On the way home KPCC's Patt the Hat Morrison had a couple of NPR women talking about Afghanistan, and how our failure to consider the shades of gray at work in these cultures had doomed the outcome of our invasion. As always happens on leftist radio, there was a call for dialogue, and understanding, and the insight that comes from knowing history. But there was no suggestion about where the rubber meets the road. Specifically, are we supposed to be patient with cultures that preach sharia? Would these women, feminist pin-ups for girly achievement, want to wear burqas? It sometimes seems like there's a twisted psychological thing at work where... Never mind.

On Tuesday, it so happened that all the usual aging hipsters at my West LA polling place had been replaced by middle easterners, gents with very poor ears for English spelling. So folks were pulling out their driver's licenses, so as not to have to say how the M comes after the S in Smith on the printout, and not before. Of course in California, it's illegal to demand ID of a registered voter. It felt like Jim Crow had found another way to sneak into that Baptist church basement. I intend to be a twitchy asshole about this.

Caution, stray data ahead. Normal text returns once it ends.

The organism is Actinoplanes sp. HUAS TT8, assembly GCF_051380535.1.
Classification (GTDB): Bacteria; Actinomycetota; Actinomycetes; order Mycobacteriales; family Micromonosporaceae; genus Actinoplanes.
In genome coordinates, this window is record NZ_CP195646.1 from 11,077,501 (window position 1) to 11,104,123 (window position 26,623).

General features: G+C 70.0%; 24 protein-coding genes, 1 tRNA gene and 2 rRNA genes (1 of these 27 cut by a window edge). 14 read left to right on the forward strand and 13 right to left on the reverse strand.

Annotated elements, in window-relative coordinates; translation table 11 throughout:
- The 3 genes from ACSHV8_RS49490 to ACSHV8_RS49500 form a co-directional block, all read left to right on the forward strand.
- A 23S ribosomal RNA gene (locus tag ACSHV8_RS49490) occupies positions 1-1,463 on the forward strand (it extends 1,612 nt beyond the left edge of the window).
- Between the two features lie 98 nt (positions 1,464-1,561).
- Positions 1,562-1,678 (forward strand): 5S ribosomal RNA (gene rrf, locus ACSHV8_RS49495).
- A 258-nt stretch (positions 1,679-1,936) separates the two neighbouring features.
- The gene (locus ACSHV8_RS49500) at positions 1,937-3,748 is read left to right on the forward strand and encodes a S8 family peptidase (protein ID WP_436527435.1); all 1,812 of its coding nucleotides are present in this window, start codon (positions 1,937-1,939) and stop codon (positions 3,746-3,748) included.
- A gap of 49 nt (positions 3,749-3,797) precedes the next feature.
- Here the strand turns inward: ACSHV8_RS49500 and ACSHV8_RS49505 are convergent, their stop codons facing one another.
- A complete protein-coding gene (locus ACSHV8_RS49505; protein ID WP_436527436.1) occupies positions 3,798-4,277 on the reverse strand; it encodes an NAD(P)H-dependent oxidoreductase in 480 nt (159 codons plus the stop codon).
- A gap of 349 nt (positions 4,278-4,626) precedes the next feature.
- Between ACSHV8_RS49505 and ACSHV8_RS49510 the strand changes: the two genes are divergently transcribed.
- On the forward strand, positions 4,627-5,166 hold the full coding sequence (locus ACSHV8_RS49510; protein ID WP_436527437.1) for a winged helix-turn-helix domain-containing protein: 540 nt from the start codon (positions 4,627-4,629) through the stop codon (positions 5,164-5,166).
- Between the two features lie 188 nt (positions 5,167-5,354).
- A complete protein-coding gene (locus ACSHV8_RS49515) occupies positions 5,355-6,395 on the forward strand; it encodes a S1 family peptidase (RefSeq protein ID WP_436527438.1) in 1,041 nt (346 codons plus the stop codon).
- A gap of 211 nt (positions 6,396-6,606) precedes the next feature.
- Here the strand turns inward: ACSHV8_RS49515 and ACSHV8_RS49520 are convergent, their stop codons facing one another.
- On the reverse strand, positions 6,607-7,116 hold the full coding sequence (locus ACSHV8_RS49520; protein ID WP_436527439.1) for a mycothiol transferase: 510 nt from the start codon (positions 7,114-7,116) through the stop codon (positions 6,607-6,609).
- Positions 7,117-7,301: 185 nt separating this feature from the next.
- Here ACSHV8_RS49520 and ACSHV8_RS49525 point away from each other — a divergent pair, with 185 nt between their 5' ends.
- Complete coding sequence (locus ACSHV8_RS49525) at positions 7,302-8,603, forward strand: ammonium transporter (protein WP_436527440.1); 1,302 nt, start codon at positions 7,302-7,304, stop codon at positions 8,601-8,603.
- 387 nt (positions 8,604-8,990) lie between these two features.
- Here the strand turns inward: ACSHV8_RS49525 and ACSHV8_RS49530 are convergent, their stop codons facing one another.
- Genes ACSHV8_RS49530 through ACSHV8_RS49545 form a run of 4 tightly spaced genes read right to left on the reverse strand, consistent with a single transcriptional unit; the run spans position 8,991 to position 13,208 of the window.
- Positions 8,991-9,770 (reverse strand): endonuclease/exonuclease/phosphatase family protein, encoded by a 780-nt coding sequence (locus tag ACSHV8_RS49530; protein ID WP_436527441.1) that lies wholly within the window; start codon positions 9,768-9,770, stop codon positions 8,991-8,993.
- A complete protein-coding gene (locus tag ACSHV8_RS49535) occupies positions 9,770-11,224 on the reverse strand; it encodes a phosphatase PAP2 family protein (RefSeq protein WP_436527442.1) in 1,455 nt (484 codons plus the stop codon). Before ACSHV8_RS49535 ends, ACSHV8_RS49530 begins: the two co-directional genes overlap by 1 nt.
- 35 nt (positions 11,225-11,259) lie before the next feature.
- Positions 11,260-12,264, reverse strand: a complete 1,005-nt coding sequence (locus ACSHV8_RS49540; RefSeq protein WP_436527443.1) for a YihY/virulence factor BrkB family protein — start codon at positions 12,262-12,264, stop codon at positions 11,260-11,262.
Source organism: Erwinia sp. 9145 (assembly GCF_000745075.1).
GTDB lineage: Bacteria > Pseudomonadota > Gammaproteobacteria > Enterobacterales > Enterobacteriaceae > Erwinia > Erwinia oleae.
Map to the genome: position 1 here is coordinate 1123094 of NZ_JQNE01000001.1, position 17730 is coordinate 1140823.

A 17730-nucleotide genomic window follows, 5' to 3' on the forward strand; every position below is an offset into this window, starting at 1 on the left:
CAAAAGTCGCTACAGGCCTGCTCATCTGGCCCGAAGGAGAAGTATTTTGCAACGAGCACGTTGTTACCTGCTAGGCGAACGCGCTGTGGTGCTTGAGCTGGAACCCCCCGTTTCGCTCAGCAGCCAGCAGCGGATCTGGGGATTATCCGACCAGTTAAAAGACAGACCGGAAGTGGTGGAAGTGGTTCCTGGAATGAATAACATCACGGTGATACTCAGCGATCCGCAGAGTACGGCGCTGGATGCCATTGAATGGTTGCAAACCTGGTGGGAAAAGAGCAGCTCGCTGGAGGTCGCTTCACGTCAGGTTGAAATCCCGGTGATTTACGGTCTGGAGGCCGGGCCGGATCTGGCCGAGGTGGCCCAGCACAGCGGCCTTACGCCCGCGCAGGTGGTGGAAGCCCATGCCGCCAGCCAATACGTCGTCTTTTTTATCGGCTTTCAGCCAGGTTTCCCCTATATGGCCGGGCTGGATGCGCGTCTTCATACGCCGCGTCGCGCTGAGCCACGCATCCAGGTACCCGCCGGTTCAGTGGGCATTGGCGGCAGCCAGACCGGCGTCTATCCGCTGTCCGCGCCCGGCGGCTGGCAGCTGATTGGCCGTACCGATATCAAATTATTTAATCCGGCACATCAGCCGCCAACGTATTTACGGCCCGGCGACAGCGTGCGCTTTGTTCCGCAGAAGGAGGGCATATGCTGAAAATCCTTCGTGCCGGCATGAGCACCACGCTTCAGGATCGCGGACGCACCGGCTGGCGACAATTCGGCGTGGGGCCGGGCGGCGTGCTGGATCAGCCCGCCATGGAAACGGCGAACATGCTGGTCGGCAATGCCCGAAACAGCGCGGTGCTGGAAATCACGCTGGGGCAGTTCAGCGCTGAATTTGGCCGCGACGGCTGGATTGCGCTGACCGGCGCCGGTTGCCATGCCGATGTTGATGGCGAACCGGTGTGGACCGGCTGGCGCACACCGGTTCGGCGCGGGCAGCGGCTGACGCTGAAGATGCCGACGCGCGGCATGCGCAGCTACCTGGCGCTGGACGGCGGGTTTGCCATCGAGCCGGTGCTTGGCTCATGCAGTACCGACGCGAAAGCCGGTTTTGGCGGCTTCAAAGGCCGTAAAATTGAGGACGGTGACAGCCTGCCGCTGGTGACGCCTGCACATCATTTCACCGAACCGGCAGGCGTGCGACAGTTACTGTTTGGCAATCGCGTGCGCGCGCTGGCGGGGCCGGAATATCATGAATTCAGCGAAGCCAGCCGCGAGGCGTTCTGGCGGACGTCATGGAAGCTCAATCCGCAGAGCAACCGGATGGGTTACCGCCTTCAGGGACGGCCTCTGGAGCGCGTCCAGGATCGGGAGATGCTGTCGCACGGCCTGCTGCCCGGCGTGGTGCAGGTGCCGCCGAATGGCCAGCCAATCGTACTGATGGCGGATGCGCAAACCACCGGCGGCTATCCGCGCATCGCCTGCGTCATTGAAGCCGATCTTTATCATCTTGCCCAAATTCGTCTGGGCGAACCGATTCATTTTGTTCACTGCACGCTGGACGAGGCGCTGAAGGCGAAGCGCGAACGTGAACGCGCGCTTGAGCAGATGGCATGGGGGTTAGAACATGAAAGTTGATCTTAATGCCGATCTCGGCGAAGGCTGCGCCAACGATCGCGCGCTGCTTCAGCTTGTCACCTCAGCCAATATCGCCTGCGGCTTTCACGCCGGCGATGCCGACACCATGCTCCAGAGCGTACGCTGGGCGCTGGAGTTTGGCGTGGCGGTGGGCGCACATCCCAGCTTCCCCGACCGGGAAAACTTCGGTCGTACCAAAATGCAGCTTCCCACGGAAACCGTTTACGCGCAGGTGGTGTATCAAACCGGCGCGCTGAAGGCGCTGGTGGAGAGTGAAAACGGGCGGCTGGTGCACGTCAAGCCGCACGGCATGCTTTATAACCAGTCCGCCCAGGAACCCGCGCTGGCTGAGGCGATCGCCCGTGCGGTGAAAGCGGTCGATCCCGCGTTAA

> Gates being brought in to...

People are supporting THE CIA. Do you understand this? People are putting their faith in the spooks! In two thousand fucking six!

Posted by: Crid at November 9, 2006 4:04 PM

> Rumsfeld was the key architect
> of the new high-tech/numerically
> small approach...

He played the hand he was dealt.

You are knowledgeable enough to know that this is misleading - the small, light, fast high-tech military was a key Rumsfeld policy (found, among other places, in a WaPo article with which I know you're familiar).

Specifically, are we supposed to be patient with cultures that preach sharia? Would these women, feminist pin-ups for girly achievement, want to wear burqas? It sometimes seems like there's a twisted psychological thing at work where...